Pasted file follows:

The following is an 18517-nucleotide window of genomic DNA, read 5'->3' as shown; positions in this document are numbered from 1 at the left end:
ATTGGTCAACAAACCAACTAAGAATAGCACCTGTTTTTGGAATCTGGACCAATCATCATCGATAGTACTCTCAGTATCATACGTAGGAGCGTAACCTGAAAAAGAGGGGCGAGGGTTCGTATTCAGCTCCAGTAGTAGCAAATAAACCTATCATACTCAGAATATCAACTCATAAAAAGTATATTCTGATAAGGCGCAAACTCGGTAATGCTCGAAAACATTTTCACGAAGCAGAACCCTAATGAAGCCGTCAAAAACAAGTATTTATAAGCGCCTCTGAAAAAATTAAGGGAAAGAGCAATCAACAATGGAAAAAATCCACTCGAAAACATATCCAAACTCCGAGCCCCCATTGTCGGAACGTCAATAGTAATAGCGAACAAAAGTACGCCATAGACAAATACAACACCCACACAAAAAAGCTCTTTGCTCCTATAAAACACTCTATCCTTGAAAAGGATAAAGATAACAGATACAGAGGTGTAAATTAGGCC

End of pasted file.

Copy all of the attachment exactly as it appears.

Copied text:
The following is an 18517-nucleotide window of genomic DNA, read 5'->3' as shown; positions in this document are numbered from 1 at the left end:
ATTGGTCAACAAACCAACTAAGAATAGCACCTGTTTTTGGAATCTGGACCAATCATCATCGATAGTACTCTCAGTATCATACGTAGGAGCGTAACCTGAAAAAGAGGGGCGAGGGTTCGTATTCAGCTCCAGTAGTAGCAAATAAACCTATCATACTCAGAATATCAACTCATAAAAAGTATATTCTGATAAGGCGCAAACTCGGTAATGCTCGAAAACATTTTCACGAAGCAGAACCCTAATGAAGCCGTCAAAAACAAGTATTTATAAGCGCCTCTGAAAAAATTAAGGGAAAGAGCAATCAACAATGGAAAAAATCCACTCGAAAACATATCCAAACTCCGAGCCCCCATTGTCGGAACGTCAATAGTAATAGCGAACAAAAGTACGCCATAGACAAATACAACACCCACACAAAAAAGCTCTTTGCTCCTATAAAACACTCTATCCTTGAAAAGGATAAAGATAACAGATACAGAGGTGTAAATTAGGCC